Under new law, forensic probes likely to jump from 1k to around 90k a year: Delhi official

With the extra need for forensic experts now, the Forensic Science Laboratory might have to deal with a whopping 8,000% more cases every year.
For representational purposes only
For representational purposes onlyFile photo

NEW DELHI: The astute examination of any crime scene and preserving the evidence backed with apt technology will remain one of the key focuses of the new criminal laws where forensics are set to play a vital role.

The Bharatiya Nyaya Sahita (BNS) 2023, which replaced the Indian Penal Code (IPC), 1860, was passed in Parliament and the President gave its assent on December 25, 2023.

The new criminal law BNS which has now been implemented from July 1 and the other two -- Bharatiya Nagarik Suraksha Sanhita (BNSS) which replaced the Code of Criminal Procedure (CrPC), and the Bharatiya Sakshya Adhiniyam (BSA) which replaced the Indian Evidence Act, promise to completely overhaul the country’s criminal justice system.

As per the new laws, the provision of forensic experts is mandatory for the collection of forensic evidence from the scene of crime. Experts opine that it has been done to strengthen the case and investigations.

With the extra need for forensic experts now, the Forensic Science Laboratory might have to deal with a whopping 8,000% more cases every year.

“Usually every year, we examine around 1,100-1,200 cases but now we have been told that this number might go up to 80-90,000 cases,” SK Gupta, Head of CrimeScene Management (CSM) at the Forensic Science Laboratory (FSL), Rohini, told this reporter.

In Delhi, the FSL actively supports the investigation conducted by Delhi Police starting right from the scene of the crime investigation. Forensic experts are deputed by Director FSL to visit Scene of Crime and coordinate with the investigating authority of Delhi region on receiving requests for the inspection for the scene of crime in some of the disputed and complicated situations.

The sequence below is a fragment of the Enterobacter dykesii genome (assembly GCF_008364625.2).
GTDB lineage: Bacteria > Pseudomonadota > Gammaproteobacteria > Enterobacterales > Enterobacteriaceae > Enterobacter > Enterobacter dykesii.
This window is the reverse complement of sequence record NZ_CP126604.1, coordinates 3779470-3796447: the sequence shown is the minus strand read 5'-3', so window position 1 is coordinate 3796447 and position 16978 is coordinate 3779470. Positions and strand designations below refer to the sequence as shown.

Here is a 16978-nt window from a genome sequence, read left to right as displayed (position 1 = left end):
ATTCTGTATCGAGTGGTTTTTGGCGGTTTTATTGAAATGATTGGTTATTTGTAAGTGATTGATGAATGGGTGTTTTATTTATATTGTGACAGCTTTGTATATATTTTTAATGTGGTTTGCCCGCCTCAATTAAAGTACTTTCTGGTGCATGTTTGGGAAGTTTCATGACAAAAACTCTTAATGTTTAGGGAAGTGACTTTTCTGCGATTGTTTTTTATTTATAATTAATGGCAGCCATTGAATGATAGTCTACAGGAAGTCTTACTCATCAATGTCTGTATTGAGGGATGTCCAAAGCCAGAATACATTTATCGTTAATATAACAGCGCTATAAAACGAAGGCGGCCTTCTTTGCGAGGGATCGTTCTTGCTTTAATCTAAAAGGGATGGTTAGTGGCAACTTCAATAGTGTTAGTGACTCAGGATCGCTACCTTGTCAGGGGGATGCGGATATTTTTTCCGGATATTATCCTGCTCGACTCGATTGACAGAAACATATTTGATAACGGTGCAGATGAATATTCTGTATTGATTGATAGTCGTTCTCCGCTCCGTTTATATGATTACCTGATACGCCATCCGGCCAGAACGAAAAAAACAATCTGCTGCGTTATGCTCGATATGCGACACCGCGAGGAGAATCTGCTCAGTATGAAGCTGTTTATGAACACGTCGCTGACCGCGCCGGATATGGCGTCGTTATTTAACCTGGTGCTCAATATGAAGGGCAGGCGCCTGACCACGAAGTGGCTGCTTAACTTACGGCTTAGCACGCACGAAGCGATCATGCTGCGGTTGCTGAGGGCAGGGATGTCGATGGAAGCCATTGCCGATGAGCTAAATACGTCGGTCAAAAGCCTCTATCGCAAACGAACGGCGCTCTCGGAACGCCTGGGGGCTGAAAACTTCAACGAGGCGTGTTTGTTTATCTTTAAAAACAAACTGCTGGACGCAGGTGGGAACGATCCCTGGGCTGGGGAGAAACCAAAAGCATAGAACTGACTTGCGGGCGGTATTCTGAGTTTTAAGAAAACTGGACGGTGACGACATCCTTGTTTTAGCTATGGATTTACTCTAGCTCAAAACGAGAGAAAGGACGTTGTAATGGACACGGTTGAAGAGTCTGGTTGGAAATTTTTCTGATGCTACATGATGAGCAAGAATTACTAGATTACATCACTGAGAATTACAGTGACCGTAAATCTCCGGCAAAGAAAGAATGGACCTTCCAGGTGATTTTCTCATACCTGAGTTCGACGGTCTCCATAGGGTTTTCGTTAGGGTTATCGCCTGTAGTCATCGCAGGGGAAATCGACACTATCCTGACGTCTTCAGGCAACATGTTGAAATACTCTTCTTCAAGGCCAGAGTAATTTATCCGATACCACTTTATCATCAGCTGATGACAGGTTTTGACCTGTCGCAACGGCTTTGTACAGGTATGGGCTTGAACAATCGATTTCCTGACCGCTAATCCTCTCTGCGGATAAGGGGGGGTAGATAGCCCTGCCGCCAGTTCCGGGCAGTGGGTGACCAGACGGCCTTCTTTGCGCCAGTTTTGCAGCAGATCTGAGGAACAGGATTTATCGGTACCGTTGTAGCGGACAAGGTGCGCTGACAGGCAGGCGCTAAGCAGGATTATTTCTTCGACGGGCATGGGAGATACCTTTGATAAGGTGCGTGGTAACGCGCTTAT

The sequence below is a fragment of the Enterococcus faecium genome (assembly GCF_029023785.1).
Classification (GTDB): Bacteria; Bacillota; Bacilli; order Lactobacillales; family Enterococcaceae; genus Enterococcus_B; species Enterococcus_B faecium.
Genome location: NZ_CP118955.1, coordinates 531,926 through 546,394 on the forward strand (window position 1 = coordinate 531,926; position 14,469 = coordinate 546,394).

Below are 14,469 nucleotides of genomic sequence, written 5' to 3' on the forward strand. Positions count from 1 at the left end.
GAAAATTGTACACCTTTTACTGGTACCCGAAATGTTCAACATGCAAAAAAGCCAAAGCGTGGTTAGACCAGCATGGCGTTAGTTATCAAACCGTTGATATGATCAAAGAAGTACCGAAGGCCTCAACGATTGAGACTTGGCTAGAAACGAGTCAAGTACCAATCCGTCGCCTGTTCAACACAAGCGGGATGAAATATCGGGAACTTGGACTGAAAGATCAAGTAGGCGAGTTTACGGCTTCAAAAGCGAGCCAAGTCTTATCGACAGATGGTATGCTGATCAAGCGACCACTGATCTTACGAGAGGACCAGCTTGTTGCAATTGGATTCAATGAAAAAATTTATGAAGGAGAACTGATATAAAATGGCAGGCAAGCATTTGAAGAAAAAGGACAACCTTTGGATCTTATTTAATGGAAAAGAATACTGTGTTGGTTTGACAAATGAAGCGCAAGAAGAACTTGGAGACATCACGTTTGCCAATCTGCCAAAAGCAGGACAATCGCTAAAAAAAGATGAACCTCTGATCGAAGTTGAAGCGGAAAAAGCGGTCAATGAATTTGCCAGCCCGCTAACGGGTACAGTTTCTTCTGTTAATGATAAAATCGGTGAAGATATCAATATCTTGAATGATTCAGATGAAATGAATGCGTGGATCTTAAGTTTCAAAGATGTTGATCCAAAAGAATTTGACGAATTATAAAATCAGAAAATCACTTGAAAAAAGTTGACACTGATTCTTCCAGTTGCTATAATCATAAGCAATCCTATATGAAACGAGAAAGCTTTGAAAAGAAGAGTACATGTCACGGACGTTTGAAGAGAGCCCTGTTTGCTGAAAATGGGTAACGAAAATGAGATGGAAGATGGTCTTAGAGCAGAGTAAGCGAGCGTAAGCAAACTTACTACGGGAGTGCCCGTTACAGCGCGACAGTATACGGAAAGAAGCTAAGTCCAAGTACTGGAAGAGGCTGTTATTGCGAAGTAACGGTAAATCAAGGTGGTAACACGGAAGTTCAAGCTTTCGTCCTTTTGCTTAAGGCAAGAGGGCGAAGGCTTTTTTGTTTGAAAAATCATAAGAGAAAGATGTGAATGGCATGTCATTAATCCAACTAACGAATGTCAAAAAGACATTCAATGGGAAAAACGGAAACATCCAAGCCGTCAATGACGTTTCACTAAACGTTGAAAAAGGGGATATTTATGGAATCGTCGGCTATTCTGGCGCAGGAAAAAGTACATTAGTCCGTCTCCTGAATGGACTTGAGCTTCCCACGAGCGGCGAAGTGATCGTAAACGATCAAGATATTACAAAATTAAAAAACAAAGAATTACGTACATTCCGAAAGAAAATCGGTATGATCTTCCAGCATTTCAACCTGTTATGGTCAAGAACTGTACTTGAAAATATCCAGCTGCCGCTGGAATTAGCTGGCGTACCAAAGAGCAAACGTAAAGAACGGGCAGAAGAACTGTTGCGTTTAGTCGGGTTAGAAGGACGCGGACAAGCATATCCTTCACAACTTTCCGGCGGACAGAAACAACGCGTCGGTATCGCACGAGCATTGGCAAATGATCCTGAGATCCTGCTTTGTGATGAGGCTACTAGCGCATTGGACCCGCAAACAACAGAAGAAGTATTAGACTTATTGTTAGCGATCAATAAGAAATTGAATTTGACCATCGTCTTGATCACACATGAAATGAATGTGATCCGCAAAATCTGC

The department has played a major role in some of the high-profile cases like the Isreal Embassy blast case, the Burari mass suicide, Shraddha Walkar murder case, Kanjhawala case (Anjali hit & run case) and many more.

To cater to the new demand of forensic examination as per the new law, the department has been burning the midnight oil for the past one month and multiple forensic teams have been set up which will remain ready round the clock to assist the police and examine the crime scene.

“We had started the pilot project a month back and have been preparing and training our staff in context with new criminal laws,” FSL Director Deepa Verma said while speaking to this newspaper.

The top official informed that they have been conducting lectures and holding awareness programmes. “We are completely ready to handle the cases and assist the investigative agency,” the officer said.

Notably, for the police personnel i.e. the Investigative Officers, the process of evidence collection at the crime scene has to be mandatorily videographed to prevent tampering of evidence. The same rule now even applies to the forensic experts who will have to photograph and videograph the crime scene but unlike the police, who upload the pictures and videos on the app, they will keep those videos in their own repository.

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